Critics of the Bible often attempt to discredit God’s word by claiming that it contains scientific inaccuracies and so could not have been written by an all-knowing God. One such criticism is leveled against Leviticus 11:23, which states, “But all other flying insects which have four feet shall be an abomination to you” (NKJV).
In our time of scientific enlightenment, most of us have been taught that insects are partially classified by the fact that they have six legs. Such a simple fact that most children probably are aware of.
So what are we to do with this Bible verse which states that some insects have four legs? Do we seek to rebuke God for not knowing the design of His own handiwork, or do we acknowledge that there are some insects which get around in a quadrupedal motion.
The scriptures state that the Jew was allowed to eat flying insects only if two of their six legs were jumping legs (i.e., grasshoppers, locusts, crickets). Otherwise, the flying insects which creep upon four legs were to be considered unclean.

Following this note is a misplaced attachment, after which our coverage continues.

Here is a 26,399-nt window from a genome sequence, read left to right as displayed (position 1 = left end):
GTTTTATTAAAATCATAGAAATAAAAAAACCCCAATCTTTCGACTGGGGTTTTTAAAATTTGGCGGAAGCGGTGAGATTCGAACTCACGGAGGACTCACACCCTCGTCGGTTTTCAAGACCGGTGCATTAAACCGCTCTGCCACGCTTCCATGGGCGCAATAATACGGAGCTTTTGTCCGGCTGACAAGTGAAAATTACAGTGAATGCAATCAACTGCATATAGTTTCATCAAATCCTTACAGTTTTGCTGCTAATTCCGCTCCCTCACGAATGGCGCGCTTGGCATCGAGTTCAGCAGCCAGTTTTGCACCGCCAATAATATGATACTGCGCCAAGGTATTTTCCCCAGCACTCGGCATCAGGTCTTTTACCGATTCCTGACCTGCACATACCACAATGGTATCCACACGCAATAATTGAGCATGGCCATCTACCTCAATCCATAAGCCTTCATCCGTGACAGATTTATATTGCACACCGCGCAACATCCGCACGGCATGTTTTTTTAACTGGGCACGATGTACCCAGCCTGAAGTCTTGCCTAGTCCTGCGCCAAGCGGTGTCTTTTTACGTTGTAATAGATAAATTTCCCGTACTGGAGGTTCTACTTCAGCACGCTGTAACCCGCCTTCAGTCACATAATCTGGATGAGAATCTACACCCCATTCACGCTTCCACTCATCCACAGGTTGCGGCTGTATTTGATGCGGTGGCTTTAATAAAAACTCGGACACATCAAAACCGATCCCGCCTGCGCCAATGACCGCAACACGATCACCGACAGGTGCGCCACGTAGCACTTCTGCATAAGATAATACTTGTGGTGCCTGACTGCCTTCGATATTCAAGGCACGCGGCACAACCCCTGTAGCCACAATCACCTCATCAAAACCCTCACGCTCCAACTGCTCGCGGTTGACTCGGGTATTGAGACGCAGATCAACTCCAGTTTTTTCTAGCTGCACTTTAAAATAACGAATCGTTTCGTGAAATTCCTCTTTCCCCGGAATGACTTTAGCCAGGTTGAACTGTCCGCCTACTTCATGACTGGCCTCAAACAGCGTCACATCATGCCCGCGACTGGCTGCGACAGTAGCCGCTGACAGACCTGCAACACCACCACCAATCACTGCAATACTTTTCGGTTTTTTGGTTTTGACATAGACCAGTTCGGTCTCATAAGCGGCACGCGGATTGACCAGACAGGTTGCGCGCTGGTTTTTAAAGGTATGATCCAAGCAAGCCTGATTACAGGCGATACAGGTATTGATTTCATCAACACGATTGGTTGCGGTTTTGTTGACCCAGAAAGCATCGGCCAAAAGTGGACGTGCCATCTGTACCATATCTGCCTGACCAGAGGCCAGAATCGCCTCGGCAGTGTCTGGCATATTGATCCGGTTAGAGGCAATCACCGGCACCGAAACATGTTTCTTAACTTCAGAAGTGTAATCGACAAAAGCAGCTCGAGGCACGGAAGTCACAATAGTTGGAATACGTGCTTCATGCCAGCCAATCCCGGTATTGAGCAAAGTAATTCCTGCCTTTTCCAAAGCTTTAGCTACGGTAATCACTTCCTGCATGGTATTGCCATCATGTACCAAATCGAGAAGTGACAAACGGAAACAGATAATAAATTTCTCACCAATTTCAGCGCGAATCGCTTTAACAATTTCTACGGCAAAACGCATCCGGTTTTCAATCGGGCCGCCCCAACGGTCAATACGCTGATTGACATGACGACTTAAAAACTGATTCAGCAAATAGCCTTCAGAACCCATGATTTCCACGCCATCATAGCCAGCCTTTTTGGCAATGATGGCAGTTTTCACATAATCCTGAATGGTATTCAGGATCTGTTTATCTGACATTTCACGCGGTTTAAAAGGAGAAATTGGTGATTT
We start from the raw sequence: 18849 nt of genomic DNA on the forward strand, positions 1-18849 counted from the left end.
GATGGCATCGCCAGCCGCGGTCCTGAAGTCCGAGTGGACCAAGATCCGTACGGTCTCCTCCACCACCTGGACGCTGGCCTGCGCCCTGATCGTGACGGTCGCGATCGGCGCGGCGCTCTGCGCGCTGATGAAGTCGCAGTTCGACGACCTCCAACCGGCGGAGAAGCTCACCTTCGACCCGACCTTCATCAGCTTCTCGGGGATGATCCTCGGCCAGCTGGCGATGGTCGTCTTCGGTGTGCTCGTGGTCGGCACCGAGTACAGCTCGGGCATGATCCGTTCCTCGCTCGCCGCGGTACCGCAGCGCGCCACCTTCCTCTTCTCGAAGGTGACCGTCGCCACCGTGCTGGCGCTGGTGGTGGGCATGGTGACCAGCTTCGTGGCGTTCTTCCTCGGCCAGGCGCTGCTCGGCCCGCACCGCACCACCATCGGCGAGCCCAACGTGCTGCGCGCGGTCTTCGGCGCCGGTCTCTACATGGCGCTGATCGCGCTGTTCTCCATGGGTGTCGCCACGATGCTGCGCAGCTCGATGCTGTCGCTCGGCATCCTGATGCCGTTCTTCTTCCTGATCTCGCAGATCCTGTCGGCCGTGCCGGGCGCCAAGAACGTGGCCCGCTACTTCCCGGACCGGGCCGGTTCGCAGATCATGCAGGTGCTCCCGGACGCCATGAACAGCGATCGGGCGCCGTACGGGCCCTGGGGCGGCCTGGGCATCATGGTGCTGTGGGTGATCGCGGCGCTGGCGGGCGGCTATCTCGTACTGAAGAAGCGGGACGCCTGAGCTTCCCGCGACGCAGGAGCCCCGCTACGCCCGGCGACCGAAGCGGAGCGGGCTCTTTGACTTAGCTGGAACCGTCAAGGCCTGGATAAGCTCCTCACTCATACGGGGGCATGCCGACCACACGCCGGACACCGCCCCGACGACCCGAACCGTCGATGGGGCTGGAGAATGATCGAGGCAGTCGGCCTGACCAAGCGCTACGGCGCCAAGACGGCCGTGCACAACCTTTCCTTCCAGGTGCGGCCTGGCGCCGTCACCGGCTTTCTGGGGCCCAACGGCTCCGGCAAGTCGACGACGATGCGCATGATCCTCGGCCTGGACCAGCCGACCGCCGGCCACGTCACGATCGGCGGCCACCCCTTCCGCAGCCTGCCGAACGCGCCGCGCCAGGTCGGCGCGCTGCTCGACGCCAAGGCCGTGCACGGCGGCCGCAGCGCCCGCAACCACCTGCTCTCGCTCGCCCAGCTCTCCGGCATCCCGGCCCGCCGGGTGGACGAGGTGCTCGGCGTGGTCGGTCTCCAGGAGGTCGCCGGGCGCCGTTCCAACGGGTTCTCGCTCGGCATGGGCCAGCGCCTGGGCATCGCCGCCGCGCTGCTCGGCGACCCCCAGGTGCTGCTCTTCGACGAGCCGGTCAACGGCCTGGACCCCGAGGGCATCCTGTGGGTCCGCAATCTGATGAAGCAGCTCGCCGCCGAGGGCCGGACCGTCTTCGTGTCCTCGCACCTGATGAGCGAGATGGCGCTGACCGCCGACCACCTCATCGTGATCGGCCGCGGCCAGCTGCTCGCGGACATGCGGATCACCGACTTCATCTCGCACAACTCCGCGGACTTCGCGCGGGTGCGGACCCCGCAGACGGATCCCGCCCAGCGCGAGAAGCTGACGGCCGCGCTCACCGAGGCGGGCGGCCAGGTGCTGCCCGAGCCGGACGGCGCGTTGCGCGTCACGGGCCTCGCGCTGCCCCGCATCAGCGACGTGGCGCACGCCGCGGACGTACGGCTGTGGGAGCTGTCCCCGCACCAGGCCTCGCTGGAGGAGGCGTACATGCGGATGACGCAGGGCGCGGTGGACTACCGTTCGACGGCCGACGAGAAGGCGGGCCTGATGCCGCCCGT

Does not the fly use its foremost legs as arms, washing its face and manipulating objects, making its middle and rear legs its primary means of locomotion?
For a visual example, take a look at this picture of a mantis. Upon how many feet is it standing?
God was perfectly accurate when He had Moses pen that portion of the Law, and only those who want to find an error with the Bible will see an error with this verse. Those who honestly consider the scriptures, however, will find no contradition between Leviticus 11:20–23.
All flying insects that creep on all fours shall be an abomination to you. Yet these you may eat of every flying insect that creeps on all fours: those which have jointed legs abvoe their feet with which to leap on the earth. These you may eat: the lcoust after its kind, the destroying locust after its kind, the cricket after its kind, and the grasshopper after its kind. But all other flying insects which have four feet shall be an abomination to you. NKJV